The Legend of Zelda: Spirit Tracks
You'll find yourself scribbling on the DS' touchscreen with the stylus, playing a flute by blowing into the mic, and attacking enemies by smacking them on the touch screen
- Makes good use of the DS' capabilities, offers a deep experience with plenty to do
- Game drags in the early going, doesn't innovate much beyond Phantom Hourglass
The Hero of Hyrule strikes back with all new puzzles to solve and dungeons to explore with the highly anticipated continuation of Nintendo's timeless franchise, but does his latest adventure meet the high expectations set from 2007's Phantom Hourglass?
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The Legend of Zelda franchise has been a gaming staple for decades, starting with Link's glorious debut on the NES, and though the culture of gaming has undergone dramatic changes over the years, it has managed to remain relevant by staying true to its core values of epic storytelling, interesting characters and vibrant worlds. But the true secret of Nintendo's success has been in its ability to fully leverage the power of its consoles in order to move the franchise forward: A Link to the Past used the SNES's 16-bit capabilities to create a large vibrant world full of colourful sprites while The Ocarina of Time brought Zelda into the 3D realm using the N64's more powerful hardware. More recently, Twilight Princess, originally a Gamecube title, used the motion controls to good effect and helped prove that they could work for things more complex than virtual bowling.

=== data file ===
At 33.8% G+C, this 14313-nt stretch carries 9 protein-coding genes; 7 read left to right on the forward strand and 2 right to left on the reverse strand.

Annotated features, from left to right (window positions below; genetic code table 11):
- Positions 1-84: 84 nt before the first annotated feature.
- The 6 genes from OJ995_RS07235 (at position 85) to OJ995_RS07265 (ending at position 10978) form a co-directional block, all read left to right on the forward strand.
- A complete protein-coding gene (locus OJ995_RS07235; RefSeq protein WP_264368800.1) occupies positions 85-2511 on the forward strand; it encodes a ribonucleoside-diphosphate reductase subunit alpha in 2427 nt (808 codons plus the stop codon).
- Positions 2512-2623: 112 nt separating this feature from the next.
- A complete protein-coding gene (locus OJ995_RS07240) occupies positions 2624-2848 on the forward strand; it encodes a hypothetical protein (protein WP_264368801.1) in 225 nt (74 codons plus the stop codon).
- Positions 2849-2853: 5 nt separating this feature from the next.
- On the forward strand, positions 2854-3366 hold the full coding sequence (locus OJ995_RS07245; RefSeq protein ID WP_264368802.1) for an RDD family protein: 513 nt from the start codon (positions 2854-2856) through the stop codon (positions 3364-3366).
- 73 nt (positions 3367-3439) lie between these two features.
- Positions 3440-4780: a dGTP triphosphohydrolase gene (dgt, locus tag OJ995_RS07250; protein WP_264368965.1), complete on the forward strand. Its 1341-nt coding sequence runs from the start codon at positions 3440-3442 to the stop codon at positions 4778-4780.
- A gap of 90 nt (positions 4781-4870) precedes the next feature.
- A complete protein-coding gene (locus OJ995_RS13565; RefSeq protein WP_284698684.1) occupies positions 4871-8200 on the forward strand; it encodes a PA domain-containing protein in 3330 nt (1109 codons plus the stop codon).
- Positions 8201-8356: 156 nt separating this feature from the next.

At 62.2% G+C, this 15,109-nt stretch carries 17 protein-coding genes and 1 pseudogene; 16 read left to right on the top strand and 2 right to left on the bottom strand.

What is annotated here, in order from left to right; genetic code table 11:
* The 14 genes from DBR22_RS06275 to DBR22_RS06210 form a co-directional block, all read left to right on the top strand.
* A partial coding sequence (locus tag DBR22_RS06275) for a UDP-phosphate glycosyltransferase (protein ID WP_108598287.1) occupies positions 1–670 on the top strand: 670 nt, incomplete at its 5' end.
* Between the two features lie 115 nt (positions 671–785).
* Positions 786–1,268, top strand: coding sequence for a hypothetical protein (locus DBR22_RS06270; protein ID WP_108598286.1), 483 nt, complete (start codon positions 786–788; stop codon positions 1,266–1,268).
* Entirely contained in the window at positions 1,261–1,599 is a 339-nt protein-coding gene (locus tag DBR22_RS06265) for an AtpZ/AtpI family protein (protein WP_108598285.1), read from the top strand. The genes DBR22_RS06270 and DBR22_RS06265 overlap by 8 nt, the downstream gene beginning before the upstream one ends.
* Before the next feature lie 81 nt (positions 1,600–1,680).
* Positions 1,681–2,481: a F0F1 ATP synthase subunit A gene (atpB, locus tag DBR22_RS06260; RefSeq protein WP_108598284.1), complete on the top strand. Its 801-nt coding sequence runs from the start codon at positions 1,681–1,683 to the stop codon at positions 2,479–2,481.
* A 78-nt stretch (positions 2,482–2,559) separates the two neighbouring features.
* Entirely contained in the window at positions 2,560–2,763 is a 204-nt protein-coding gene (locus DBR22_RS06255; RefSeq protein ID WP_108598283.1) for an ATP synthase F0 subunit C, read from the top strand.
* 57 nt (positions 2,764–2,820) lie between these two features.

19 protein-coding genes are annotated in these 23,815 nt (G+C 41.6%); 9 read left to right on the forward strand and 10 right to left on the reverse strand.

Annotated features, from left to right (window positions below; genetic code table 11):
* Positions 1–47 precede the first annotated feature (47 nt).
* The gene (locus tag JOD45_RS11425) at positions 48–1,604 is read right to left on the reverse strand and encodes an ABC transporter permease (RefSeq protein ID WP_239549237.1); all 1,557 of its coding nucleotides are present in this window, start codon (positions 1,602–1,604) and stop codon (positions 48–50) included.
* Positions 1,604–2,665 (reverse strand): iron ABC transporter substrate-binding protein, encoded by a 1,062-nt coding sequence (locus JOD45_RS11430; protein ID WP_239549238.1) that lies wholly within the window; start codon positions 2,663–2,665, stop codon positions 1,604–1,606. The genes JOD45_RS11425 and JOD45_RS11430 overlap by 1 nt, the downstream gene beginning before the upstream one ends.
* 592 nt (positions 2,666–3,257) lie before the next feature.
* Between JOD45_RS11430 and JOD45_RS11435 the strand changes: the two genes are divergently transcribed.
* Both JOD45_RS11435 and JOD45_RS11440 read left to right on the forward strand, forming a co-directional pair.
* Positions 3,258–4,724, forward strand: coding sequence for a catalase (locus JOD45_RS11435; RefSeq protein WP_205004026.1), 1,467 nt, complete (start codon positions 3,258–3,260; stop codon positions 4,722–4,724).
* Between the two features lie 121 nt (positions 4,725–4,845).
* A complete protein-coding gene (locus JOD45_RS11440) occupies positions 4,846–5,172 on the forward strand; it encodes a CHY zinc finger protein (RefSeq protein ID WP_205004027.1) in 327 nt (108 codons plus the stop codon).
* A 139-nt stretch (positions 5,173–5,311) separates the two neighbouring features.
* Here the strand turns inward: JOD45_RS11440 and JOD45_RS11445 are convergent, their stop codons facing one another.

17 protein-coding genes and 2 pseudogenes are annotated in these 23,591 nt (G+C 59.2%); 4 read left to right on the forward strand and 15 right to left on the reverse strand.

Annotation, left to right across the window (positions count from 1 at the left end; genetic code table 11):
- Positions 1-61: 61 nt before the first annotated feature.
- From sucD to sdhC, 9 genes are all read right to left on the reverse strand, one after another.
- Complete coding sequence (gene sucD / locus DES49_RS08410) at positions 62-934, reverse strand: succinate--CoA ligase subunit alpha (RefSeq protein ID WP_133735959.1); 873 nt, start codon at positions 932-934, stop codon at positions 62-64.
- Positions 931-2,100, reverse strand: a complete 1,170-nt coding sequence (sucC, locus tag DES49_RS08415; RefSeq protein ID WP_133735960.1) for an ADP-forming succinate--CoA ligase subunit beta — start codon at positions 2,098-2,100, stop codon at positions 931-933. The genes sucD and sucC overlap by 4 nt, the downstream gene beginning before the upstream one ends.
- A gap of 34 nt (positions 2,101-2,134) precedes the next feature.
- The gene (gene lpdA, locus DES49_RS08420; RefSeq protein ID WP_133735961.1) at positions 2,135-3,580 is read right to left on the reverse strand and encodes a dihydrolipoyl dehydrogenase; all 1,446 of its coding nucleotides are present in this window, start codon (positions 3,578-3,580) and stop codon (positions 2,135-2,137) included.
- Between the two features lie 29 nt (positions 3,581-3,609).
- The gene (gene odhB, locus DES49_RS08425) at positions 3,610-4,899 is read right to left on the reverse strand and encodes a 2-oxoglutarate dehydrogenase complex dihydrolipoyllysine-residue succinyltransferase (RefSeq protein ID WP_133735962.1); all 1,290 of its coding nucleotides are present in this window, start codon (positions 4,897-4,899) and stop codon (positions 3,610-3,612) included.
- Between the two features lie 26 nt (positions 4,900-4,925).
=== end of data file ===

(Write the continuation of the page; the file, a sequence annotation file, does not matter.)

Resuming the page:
Spirit Tracks, the latest portable Zelda title, continues the tradition of taking full advantage of its respective platform: You'll find yourself scribbling on the DS' touchscreen with the stylus, playing a flute by blowing into the mic, and attacking enemies by smacking them on the touch screen. The game also offers up a deep experience, and while the sense of overall challenge is minimal, there are a number of engaging and fun tasks such as rabbit collection and train improvements waiting to be unearthed. Traveling around the world in the locomotive is also a unique and novel solution to the problem of long-distance movement, and it's particularly well handled, a good thing considering it's the major distinguishing "feature" that helps separate Spirit Tracks from the other titles.
It's a quirky, eccentric, yet utterly enjoyable game but it also suffers from a few issues that keep it from reaching the high bar set by other Zelda titles. For one, the initial pacing is rather poor. The first two hours are dedicated to introducing the world's backstory -- the game's world is inhabited by people who have been fending off a demon using railroad tracks -- and this requires a ton of reading, a problem which is exacerbated by the DS' relatively small screens. To add to those early pacing problems, players are handcuffed by the limited set of actions at their disposal, specifically during the train-driving portions. While this is all in line with the genre convention of gradually rewarding progress, Spirit Tracks would have benefited from a much more compelling intro to counteract the slow narrative.
When the game does start to pickup, it plays very similarly to The Phantom Hourglass and while this isn't necessarily a problem -- Phantom Hourglass was a great title, after all -- it would have been nice to see more innovation applied to the overall gameplay; aside from the unique modes of transportation, there really isn't much to differentiate the two. I also noticed a very kid-friendly vibe to the title -- an idea that solidified when I dispatched a smilely flower monster with a leaf pinwhee -- and while it fits the overall spirit of the game (excuse the pun), it might also alienate older gamers who may have grown up with Zelda but whose tastes have matured past the cute and the cuddly.
And yet, while it isn't perfect, Spirit Tracks does enough things right that you won't regret persevering through the initial sluggishness. Once the game picks up momentum and speed, it packs a locomotive sized punch, one that doesn't reinvent the wheel but still manages to do the storied franchise proud.
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